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Submitted on
August 18, 2012
Submitted with Writer


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Hello all! :wave:

Well we’ve had a fascinating week so far; a week which hopefully has provided some insight not only to the process of DD selection but helped you understand what we look for in DDs as CVs. As we draw to the end of this week, I bring you an article which will whet your Saturday with thoughts that don’t just apply to the DD feature, but something which should be a consideration to everything you submit to dA. I am talking about deviation presentation.

Why is Presentation important?

Art isn’t always about just being “creative”. There are techniques and skills which develop over time which contribute to the quality of the work you produce and alongside this comes a developed understanding of good presentation.

Good presentation could be anything from cropping a photograph, to spell checking your literature. These are common sense things that in the rush of wanting to show off your creativity can sometimes be forgotten. However, they could make or break a decision to feature that piece of work as a DD, which is why we’re discussing it in this PE week.

Let’s start with a true story

A few years ago a local friend of mine who is also on dA had made this beautiful corset top, which I had seen physically and knew she was planning on posting it on dA. I decided I would suggest it as a DD as it was that good (in my opinion) and therefore when she posted the picture of it on dA, I sent the suggestion to the then Artisan Crafts volunteer.

A week later I got a note back from the CV stating they couldn’t feature the piece. Looking back it was obvious why- the corset had been taken with a poor quality camera, in a cluttered room where the background distracted from the image. It didn’t reflect the quality of the artwork at all. My friend hadn’t considered the presentation of the piece whatsoever, meaning her great artwork was missed all due to one thing: poor presentation.

This is a great example as to why a little more thought on what your deviation looks like is just as important as the work itself. One of the reoccurring factors for a CV to reject a DD suggestion is purely down to presentation.

Imagine if your work was hanging in a physical gallery for every passer-by to see. Your dA gallery is exactly that and it’s your opportunity to attract and audience and make them interested in your work. You can only do that if you take the time to make that work presentable, to pull your audience in. Your dA gallery is your window to show off your work in its best light- do not miss a trick by making it messy!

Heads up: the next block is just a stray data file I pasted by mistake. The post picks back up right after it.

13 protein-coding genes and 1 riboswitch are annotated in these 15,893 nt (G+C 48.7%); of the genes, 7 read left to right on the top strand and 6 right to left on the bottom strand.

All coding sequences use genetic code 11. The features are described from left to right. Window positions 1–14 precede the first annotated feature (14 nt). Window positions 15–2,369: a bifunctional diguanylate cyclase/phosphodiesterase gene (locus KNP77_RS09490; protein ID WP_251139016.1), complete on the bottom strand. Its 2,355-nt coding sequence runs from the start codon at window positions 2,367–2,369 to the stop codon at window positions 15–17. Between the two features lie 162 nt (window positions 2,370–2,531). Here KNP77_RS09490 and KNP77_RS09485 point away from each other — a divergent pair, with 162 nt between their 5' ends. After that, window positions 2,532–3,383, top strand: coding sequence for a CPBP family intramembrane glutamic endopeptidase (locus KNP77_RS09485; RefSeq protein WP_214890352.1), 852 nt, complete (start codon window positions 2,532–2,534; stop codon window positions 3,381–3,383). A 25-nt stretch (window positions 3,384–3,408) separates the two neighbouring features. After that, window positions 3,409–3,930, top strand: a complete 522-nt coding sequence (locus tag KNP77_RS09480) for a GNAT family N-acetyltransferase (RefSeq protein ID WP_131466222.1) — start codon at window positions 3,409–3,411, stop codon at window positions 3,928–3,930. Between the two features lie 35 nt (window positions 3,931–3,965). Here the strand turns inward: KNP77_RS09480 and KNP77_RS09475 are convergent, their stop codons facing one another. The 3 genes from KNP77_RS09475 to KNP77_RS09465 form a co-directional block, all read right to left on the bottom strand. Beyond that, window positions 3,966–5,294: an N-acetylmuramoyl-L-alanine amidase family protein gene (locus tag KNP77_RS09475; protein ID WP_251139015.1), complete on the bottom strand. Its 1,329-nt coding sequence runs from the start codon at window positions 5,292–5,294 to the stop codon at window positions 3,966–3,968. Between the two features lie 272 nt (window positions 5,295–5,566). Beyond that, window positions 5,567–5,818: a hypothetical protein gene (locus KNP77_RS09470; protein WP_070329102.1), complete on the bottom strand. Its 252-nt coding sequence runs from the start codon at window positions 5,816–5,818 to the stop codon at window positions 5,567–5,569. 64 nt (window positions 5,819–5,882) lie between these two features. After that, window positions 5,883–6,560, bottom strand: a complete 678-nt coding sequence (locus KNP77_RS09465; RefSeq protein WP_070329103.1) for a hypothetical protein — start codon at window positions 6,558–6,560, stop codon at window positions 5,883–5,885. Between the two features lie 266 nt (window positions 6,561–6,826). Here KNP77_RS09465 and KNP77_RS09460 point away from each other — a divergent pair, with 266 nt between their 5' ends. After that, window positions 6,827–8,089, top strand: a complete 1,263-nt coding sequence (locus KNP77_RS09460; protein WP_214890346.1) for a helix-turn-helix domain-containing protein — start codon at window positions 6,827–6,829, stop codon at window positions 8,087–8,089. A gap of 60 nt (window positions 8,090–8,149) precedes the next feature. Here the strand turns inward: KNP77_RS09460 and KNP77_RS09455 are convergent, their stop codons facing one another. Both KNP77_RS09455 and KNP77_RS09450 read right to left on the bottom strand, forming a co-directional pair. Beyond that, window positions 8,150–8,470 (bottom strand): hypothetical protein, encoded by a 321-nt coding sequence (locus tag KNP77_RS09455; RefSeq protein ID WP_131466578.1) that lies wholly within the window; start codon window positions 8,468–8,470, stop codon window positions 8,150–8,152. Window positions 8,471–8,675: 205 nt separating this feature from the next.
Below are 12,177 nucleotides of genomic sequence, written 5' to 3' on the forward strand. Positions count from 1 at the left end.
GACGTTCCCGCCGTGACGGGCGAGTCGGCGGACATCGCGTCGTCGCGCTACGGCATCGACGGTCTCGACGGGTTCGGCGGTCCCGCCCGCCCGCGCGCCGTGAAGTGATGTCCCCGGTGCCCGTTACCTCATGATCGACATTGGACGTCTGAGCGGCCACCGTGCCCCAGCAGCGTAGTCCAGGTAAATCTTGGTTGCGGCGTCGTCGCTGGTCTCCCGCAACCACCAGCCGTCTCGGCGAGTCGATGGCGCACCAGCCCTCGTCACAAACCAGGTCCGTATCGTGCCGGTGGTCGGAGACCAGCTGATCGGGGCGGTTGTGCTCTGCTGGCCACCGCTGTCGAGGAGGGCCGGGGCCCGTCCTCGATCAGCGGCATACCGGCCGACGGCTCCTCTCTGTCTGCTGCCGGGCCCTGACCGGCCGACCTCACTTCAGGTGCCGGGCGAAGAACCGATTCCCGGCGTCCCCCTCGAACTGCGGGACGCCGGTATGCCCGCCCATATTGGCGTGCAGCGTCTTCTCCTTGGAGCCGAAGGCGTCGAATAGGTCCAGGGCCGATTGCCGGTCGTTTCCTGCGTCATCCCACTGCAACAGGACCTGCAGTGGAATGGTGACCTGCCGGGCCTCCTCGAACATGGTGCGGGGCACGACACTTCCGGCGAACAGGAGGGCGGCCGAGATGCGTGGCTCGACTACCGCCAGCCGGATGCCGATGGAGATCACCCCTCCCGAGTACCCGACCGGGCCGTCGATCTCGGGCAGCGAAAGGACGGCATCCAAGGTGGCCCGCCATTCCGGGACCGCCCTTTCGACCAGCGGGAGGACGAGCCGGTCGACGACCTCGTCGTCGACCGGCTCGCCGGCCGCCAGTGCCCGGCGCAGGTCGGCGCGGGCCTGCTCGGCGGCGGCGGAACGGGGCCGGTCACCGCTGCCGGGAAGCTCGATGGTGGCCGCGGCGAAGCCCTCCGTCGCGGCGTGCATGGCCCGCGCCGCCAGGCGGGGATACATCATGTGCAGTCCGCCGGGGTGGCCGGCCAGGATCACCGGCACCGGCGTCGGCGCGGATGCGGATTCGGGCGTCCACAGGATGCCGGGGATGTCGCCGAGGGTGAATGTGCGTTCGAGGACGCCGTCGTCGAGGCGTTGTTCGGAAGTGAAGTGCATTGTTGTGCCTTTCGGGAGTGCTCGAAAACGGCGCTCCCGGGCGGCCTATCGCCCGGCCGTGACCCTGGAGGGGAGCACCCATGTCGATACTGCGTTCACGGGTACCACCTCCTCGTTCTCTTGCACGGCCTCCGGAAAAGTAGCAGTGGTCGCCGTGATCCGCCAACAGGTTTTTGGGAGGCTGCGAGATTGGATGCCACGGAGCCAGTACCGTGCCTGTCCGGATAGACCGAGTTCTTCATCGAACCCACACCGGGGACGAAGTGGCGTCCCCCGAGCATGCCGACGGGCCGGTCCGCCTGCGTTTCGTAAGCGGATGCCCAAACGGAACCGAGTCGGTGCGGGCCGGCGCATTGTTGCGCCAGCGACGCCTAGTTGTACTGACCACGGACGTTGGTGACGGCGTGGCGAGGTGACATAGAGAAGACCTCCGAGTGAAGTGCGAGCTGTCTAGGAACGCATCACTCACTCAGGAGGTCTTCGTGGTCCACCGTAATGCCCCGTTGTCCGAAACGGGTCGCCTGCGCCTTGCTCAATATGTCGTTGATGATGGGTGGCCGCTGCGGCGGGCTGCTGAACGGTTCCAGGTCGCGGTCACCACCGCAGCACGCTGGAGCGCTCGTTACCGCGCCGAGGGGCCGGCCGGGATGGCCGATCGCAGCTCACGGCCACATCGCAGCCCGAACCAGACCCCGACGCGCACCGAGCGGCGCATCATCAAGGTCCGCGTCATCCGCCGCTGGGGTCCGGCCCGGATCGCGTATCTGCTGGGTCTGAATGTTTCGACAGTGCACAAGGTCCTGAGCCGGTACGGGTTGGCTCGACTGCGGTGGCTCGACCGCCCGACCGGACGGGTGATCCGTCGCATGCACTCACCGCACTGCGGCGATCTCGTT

Below are some pointers to consider when you are posting your work on dA. These are just a couple, and I recommend you share your own thoughts on what is and isn’t good presentation in the comments of this article (please don’t directly link pieces that’s just naughty!)


Although literature is words and “the words should speak for themselves”, writing still needs to consider the appearance of the work. It can detract someone from taking the time to read your work, before they’ve even begun.

Consider choice of font.  Is Curls MT really an appropriate font to use on a 5000 word story? Could you sit in front of a screen and pay attention to that?

 Consider the layout-- Poetry especially has a very fine line between “style” and “substance”- why are you including those line breaks? What is the meaning behind separating your text all over the page? What is the intent? Not to mention that dreaded “text wall”. The internet sadly has a TL;DR culture, which for writers means you can end up with a raw deal, so make sure you are doing what you can to even entice the lazy!

And what about background? Your beautiful emotional poem about heartbreak isn’t going to reflect with a hello kitty CSS and an uncredited preview image of a llama is it? :)

Visual art already on the computer

It may be considered the easiest to present well, but even digital art and existing visual art needs to have some final considerations before putting into your gallery.

Crop the crap! You may have a beautiful photograph of the sun setting, but do you need the 12 inches of sky above it for it to look that good? Obviously you don’t need to go insane on cropping, but ensuring the right image is captured in your frame could enhance the quality and focus of the image.

What about all those little marks that are nothing to do with the artwork? A rogue pixel in your emoticon or a smudge on the edge you haven’t removed?

Visual art created off the computer

Artisan crafts, traditional art and beyond all rely on creating the work without the aid of a computer. However to show them off on dA, a scanner or camera come in to get an image of the piece for all to admire.

Before you take a picture of that beautiful dress you made- try and think about the background of the place you have decided to take a picture of it in. Whats on the walls? Are there other people around? What will distract from the artwork? If you’ve made an amazing cake, does the dirty washing need to sit behind it?

What about the quality of your scanner or camera? Is using a mobile phone to take the picture the right device to use?

It’s not just how to take the image either- what about the edges of the page you drew on in your sketch book? If you drew on lined paper, how are you going to remove those lines? Does the artwork need a boarder to help it stand out strong?